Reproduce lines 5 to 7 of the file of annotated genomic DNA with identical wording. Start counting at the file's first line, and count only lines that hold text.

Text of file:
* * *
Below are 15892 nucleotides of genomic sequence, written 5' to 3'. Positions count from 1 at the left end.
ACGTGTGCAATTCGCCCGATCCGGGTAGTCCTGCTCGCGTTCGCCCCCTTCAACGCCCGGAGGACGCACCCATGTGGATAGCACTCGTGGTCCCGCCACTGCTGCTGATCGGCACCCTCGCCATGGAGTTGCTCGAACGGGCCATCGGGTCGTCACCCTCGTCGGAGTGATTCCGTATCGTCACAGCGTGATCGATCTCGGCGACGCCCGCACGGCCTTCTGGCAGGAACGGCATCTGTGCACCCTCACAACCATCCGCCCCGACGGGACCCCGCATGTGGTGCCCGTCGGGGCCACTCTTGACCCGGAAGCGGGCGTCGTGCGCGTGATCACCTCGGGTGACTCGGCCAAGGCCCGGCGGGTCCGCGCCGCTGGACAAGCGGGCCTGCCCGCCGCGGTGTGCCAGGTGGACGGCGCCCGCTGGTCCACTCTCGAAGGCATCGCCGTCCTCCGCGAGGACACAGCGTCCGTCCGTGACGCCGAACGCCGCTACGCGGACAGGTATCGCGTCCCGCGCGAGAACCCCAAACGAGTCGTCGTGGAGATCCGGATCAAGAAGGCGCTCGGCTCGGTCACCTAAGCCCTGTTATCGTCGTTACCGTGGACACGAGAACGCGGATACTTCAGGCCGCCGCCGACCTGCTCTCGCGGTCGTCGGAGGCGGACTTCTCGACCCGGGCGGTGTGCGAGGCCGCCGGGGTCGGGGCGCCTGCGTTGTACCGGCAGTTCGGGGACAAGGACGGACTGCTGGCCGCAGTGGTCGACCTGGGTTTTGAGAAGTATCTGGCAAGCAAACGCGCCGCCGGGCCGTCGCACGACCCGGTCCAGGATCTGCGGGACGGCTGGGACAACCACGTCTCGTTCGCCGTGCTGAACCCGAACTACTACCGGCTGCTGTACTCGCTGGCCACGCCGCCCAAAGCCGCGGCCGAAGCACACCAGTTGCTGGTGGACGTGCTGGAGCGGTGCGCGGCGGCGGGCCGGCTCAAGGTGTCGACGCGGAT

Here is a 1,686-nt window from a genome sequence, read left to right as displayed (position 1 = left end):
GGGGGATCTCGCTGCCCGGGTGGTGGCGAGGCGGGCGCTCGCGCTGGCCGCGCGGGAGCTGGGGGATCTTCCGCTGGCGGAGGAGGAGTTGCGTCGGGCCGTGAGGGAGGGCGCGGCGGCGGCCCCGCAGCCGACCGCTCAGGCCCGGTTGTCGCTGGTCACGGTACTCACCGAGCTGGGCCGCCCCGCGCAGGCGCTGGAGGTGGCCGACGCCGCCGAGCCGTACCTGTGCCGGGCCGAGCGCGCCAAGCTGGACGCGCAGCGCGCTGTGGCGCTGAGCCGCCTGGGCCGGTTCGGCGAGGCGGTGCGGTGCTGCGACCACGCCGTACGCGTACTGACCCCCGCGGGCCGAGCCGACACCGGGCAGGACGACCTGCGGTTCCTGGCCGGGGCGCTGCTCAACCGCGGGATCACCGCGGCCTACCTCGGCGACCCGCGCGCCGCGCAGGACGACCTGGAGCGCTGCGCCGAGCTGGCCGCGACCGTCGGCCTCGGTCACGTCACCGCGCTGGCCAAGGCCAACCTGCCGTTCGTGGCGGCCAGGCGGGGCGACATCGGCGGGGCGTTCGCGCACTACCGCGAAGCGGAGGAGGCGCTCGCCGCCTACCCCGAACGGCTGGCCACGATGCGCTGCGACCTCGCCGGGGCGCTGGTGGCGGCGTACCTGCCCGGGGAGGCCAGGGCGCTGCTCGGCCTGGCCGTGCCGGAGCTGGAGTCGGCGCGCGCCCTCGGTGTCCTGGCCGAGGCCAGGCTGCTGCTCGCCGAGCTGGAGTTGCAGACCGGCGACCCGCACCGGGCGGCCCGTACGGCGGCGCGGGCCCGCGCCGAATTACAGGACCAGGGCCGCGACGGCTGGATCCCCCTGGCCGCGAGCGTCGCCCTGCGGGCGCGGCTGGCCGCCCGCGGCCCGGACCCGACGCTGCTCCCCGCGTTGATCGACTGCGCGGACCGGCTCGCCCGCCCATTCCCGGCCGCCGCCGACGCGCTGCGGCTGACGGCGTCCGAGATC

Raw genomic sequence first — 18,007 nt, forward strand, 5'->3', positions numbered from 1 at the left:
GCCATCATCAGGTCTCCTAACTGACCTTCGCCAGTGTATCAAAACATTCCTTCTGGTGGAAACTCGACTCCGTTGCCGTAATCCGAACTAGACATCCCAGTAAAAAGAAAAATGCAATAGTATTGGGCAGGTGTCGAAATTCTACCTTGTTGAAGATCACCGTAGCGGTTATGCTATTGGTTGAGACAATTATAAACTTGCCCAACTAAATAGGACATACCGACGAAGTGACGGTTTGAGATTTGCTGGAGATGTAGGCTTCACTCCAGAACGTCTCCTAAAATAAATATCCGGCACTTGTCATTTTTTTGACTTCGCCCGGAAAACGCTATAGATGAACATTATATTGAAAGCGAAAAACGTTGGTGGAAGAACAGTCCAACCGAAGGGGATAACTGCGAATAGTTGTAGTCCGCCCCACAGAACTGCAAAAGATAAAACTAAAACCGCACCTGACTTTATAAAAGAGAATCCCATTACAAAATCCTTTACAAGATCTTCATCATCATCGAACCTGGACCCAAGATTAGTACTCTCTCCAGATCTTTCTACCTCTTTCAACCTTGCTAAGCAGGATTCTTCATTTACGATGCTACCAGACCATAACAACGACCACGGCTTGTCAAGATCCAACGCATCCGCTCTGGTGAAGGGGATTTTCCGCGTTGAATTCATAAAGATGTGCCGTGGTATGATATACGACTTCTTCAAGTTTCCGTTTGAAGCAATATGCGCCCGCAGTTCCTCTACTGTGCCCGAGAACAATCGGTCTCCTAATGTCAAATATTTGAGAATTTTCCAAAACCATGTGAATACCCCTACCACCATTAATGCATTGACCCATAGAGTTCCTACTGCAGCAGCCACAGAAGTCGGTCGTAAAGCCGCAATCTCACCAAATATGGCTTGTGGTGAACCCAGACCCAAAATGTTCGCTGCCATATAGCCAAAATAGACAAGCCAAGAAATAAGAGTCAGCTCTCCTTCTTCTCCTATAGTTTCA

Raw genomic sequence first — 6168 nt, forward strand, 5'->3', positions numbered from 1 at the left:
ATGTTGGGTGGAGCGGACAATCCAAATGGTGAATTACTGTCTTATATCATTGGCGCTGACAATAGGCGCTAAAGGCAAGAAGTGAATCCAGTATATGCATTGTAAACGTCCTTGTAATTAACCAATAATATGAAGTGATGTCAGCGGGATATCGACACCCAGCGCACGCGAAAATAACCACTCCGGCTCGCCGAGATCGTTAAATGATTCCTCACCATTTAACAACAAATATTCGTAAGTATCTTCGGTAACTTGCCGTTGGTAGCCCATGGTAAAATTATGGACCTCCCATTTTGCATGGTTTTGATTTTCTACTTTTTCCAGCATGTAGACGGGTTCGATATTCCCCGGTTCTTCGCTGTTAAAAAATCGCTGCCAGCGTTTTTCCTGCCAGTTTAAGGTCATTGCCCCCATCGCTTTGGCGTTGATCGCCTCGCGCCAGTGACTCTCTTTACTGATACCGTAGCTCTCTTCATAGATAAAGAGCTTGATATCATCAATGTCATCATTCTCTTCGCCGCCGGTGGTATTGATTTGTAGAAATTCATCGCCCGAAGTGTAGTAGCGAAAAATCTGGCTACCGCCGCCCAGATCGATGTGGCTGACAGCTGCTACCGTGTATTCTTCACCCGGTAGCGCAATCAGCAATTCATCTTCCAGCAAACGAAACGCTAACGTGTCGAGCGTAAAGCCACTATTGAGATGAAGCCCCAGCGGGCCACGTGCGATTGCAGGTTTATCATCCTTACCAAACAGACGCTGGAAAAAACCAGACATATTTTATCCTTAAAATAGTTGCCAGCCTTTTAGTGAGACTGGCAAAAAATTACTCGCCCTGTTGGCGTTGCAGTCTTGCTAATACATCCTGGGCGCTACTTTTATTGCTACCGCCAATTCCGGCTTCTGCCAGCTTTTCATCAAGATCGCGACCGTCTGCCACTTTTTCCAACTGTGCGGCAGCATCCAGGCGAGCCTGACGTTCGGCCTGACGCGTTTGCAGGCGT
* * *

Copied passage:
Raw genomic sequence first — 18,007 nt, forward strand, 5'->3', positions numbered from 1 at the left:
GCCATCATCAGGTCTCCTAACTGACCTTCGCCAGTGTATCAAAACATTCCTTCTGGTGGAAACTCGACTCCGTTGCCGTAATCCGAACTAGACATCCCAGTAAAAAGAAAAATGCAATAGTATTGGGCAGGTGTCGAAATTCTACCTTGTTGAAGATCACCGTAGCGGTTATGCTATTGGTTGAGACAATTATAAACTTGCCCAACTAAATAGGACATACCGACGAAGTGACGGTTTGAGATTTGCTGGAGATGTAGGCTTCACTCCAGAACGTCTCCTAAAATAAATATCCGGCACTTGTCATTTTTTTGACTTCGCCCGGAAAACGCTATAGATGAACATTATATTGAAAGCGAAAAACGTTGGTGGAAGAACAGTCCAACCGAAGGGGATAACTGCGAATAGTTGTAGTCCGCCCCACAGAACTGCAAAAGATAAAACTAAAACCGCACCTGACTTTATAAAAGAGAATCCCATTACAAAATCCTTTACAAGATCTTCATCATCATCGAACCTGGACCCAAGATTAGTACTCTCTCCAGATCTTTCTACCTCTTTCAACCTTGCTAAGCAGGATTCTTCATTTACGATGCTACCAGACCATAACAACGACCACGGCTTGTCAAGATCCAACGCATCCGCTCTGGTGAAGGGGATTTTCCGCGTTGAATTCATAAAGATGTGCCGTGGTATGATATACGACTTCTTCAAGTTTCCGTTTGAAGCAATATGCGCCCGCAGTTCCTCTACTGTGCCCGAGAACAATCGGTCTCCTAATGTCAAATATTTGAGAATTTTCCAAAACCATGTGAATACCCCTACCACCATTAATGCATTGACCCATAGAGTTCCTACTGCAGCAGCCACAGAAGTCGGTCGTAAAGCCGCAATCTCACCAAATATGGCTTGTGGTGAACCCAGACCCAAAATGTTCGCTGCCATATAGCCAAAATAGACAAGCCAAGAAATAAGAGTCAGCTCTCCTTCTTCTCCTATAGTTTCA

Raw genomic sequence first — 6168 nt, forward strand, 5'->3', positions numbered from 1 at the left: